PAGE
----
Nagpur: Nearly 18 years after the Union government’s directives, the state is forming the mandatory Society for Prevention of Cruelty to Animals (SPCA) for Nagpur district. The government has now elected 13 non-government members of the society.
In two recently released government resolutions (GR), the state’s animal husbandry department stated the list of 13 non-government members that includes people working for animal welfare, gaushalas, human rights and those recommended by the general committee.
As per the mandate, the district collector will be the chairperson of the society, whose main aim is to prevent cruelty to animals and execute welfare schemes of the Animal Welfare Board of India, a statutory advisory body functioning under the Ministry of Environment, Forest and Climate Change (MoEFCC).
At a time when the city is struggling to control the increasing the menace of stray dogs, activists hope that the society members effectively implement the sterilization process. Despite spending a hefty amount of money, the Nagpur Municipal Corporation (NMC) failed in controlling the population of strays. In 2017, the civic body has shelled out Rs3.5 crores and signed an agreement with non-government organizations to carry out animal birth control (ABC) operations and anti-rabies vaccination in the city but in vain.
Recently, a delegation of the Maharashtra Navnirman Sena met Union minister Nitin Gadkari, complaining that the population of strays in the city has crossed a lakh, due to which citizens in many localities are living under terror.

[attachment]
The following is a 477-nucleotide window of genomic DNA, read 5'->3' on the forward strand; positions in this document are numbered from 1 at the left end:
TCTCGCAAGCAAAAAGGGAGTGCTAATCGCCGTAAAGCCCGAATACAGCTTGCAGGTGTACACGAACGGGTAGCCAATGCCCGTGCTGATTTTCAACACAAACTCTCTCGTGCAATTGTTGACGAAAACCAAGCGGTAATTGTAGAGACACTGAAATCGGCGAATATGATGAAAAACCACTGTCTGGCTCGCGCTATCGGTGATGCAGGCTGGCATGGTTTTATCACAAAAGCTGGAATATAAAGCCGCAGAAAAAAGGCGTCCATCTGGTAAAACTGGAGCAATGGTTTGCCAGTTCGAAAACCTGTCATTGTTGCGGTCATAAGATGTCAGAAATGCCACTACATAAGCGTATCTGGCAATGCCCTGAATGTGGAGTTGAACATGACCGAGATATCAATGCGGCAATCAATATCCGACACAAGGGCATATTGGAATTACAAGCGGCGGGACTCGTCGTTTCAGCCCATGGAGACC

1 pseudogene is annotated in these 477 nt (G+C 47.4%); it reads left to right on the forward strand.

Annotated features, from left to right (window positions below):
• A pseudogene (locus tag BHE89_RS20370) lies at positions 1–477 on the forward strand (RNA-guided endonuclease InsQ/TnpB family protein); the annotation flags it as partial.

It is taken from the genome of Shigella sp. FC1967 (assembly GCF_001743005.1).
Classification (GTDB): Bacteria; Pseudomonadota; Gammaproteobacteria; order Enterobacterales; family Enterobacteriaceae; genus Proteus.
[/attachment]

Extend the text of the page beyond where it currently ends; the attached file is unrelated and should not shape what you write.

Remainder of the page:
Right to Information activist Ankita Shah, who through public interest litigation (PIL) had demanded the constitution of the society, said that sterilization will now come under SPCA. “As per the union government’s notification, the state government has to provide adequate funds and land to the society for animal shelters. As society is expected to have a well-equipped infrastructure. NMC should not spend any more money on NGOs as sterilization is now SPCA’s responsibility,” said Shah.
She added that as per the rules, the district collector needs to raise mass awareness about SPCA and also start a helpline number. “It should ensure that the state government and AWBI give sufficient funds to the body. If that doesn’t happen, the members will cry about financial crunch and won’t work effectively,” she said.
In 2016, TOI was the first to report that the district administration failed to set-up SPCA despite the central government issuing a notification about the same in 2001. In January 2017, the state’s animal husbandry department proposed to set-up the society in every district of the state.
The proposal was cleared by state chief minister Devendra Fadnavis, following which the state government issued a notification in March 2017.